Bear's Den

Nelson trails at their finest. Old growth, woodwork, and loam.

The sections you don’t mentally plan for are the worst. Pedaling back up the hill through town to the bottom of stage 2 (Mountain Station parking lot) was painful. Thankfully I found myself with local legend and NRG member Chris George, NRG rep Mitch Forbes, and some others who helped encourage me up.

After some well deserved snacks, we headed off to conquer stage 2: The Vein. This climb saw much less conversations and for me was the toughest. This would be where my right quad and I had our disagreement. Thankfully in true Nelson style another Chromag rider and all around good guy Morgan Taylor found me on the climb, and we co-suffered our way up.


Serious nutrition at the top of climb #2

Just like the first stage, the pain from the second climb was quickly forgotten as our tires pointed downhill. The Vein is steep, gnarly, and on this day, extremely loose. Dirt surfing at its finest. Being another first time descent for me, I was guided by dust clouds and the smell of hot brakes. Meeting some locals on the way down, they kindly showed me a few sneaky lines to make the gnar even more…gnar.

Dirt Surfing

The look on Mitch Forbes’ face pretty much sums up the second descent perfectly.


Dirt Surfing Down

Dirt Surfing.


The Vein

A rare “mellow” section on the downhill.

2/3 of the day done and I felt 100% done. A cold can of Kootenay Ale and some BBQ sausage at the aid station brought me back to life and we were off again. The third climb was a blur. I was happy to find local ripper Renan on his Devinci Wilson DH rig climbing at my preferred pace. Time for another classic Nelson descent: the Paper Bag. Slabs upon slabs mixed with loose steep sections made this the ultimate finale. It felt like a victory lap knowing I had completed the Triple Crown climbs.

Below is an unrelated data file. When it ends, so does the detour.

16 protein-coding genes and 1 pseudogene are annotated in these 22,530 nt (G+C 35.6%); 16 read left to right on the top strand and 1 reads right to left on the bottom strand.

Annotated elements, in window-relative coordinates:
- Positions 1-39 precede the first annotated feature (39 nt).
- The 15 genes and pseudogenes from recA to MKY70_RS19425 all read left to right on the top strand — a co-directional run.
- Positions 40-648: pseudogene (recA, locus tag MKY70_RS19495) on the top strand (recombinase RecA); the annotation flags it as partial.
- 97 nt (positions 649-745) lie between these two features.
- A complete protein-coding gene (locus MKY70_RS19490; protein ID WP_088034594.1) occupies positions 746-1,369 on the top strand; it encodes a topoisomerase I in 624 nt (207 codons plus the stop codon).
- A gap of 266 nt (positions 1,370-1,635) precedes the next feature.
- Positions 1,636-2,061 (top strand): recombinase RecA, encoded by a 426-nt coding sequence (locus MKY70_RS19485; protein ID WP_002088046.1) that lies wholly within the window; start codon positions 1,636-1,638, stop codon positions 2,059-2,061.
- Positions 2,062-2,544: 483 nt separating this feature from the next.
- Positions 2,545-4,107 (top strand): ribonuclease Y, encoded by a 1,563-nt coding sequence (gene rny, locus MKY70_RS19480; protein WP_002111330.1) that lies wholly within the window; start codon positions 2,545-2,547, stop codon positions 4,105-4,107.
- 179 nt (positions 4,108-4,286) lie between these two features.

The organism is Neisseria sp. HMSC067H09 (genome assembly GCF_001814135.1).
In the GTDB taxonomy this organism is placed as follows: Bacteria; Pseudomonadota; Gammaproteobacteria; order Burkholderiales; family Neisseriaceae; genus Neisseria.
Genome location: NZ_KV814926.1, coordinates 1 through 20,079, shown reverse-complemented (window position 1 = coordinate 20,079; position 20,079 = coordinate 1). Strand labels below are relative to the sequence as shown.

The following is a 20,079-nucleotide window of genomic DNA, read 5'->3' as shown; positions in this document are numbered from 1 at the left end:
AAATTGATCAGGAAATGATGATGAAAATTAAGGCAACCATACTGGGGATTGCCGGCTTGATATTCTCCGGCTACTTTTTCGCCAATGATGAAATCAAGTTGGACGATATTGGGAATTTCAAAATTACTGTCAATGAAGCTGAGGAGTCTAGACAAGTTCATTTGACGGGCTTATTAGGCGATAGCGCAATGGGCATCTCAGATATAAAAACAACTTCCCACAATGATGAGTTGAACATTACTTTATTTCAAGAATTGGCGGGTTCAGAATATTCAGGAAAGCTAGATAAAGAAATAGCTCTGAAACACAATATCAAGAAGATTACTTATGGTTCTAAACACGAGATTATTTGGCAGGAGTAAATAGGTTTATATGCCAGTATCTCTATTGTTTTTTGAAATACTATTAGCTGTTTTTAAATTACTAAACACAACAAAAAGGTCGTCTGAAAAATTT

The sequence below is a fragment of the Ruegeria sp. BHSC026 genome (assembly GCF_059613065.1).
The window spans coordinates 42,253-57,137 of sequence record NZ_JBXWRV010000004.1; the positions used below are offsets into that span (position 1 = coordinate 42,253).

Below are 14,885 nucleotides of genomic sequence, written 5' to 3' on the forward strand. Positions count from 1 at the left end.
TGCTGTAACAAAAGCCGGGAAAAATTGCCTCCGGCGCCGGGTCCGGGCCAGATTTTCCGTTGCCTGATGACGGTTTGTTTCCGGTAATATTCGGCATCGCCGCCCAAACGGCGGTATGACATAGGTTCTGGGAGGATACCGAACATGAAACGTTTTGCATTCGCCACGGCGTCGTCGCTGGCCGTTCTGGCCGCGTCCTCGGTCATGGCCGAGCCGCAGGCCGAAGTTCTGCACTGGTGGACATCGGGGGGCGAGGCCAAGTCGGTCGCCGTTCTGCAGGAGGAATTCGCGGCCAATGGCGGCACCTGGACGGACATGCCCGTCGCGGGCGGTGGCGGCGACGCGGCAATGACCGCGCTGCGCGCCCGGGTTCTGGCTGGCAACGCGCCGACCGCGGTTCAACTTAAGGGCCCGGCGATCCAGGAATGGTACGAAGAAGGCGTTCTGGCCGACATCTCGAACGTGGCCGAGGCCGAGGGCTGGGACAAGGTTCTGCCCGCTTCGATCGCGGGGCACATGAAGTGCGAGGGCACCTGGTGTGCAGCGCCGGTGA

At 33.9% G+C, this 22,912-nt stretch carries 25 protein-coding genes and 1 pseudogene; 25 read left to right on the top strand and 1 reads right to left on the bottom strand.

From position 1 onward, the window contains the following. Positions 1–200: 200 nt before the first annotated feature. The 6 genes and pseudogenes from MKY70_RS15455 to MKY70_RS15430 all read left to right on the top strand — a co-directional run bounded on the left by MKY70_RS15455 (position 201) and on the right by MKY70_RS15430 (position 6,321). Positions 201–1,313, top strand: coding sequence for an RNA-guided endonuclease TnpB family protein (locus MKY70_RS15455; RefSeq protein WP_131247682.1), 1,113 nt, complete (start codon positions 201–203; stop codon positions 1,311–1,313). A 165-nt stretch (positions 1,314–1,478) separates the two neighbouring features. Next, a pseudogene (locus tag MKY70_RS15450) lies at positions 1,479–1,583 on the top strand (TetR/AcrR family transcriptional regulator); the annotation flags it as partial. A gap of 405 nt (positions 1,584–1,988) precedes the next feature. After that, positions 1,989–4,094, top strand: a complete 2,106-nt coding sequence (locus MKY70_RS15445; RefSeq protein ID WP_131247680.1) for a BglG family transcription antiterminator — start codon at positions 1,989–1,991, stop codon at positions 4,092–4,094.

Poker Hand

Choose wisely. Poker run events are always good times.



Even DH rigs came out, which were impressively pedaled the whole day.


Paper Bag

Classic Nelson rock slabs on the final descent: Paper Bag.

Just as I thought this experience couldn’t become any more Nelson, Renan suggested a pit-stop at a beach on Kootenay lake. The cold, glacier fed water was exactly what my aching body needed. To top things off, an earth loving woman in a boat graciously shared her home-made Pad Thai! Proving that the friendliness around here stretched far beyond the riding community.

Post Ride Swim

Icy cold Kootenay Lake water has never felt so good.

Finally arriving back at the NRG headquarters we were greeted with cheers, more high fives, beers, and grilled burgers. As I stuffed my face, other riders rolled in and I too took part in welcoming them with some hollers. I began the day feeling like a tourist, and ended the day feeling like a local. Lots of friends and memories made on this epic day.


Post ride done right.


After party

Sun up to sun down. Back at the NRG headquarters.

The NRG Triple Crown is a perfect showcase of the riding scene here in Nelson -kinda like the Burning Man of mountain biking – except this festival runs all year long. The culture here is something you cannot pass up, so be sure to pencil the Triple Crown into your schedules for next year!